All new buildings and all buildings that undergo extensive changes must obtain a certificate of occupancy, and we finally got ours! I was under the impression that we would have gotten ours about two years ago, but as with many things during this project, it came right down to the wire—as in, “we got the C of O the day we moved out of our apartment in the city” down to the wire. In fact, John was driving the cats and the gerbils to their new shoreline home while the inspectors were giving their final stamp of approval!
The contractor had a difficult time drilling into the ledge, this is about the time that the Branford building department alerted me to a problem
The house rested on wooden cradles in order to drill into the rock to create the metal posts which cement is poured over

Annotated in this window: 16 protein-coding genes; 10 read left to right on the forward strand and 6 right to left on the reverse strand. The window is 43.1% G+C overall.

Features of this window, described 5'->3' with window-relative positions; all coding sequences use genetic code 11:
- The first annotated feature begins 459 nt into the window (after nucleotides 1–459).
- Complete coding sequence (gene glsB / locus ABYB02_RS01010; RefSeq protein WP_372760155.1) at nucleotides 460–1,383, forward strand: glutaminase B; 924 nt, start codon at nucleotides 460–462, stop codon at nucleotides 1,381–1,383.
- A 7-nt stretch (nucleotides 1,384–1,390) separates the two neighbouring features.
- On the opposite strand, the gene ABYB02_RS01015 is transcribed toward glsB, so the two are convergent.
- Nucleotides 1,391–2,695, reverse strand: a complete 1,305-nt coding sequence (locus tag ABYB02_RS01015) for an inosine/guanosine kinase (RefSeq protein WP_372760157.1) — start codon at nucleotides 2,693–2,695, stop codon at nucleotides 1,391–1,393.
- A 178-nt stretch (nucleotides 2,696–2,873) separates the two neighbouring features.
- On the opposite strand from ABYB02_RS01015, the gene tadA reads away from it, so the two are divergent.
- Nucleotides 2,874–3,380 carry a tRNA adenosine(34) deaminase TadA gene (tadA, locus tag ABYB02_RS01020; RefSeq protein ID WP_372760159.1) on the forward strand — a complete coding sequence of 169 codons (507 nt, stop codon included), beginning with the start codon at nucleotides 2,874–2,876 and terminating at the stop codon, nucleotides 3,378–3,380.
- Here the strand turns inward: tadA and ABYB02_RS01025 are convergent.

House finally on cement and steel piers and OK’s by our inspector
The front porch went beyond the lot line and we had to have town approval to build the front porch.
Thank goodness that the town of Branford building department and inspectors were helpful, knowledgeable and fair from the get-go because it has made a world of difference in our renovation. They made sure that we stayed up to code every step of the way and even alerted me directly when they felt something wasn’t right—like our house lift, which, in turn led to us firing our project manager.
The porch railings are highly regulated by the building department.
In order to expedite a COO we decided to put connecting the wood stove on hold until the Spring
So, my strong advice to you is to get to know your building inspectors and town officials when undergoing any type of renovation; it’s a key component to a successful project.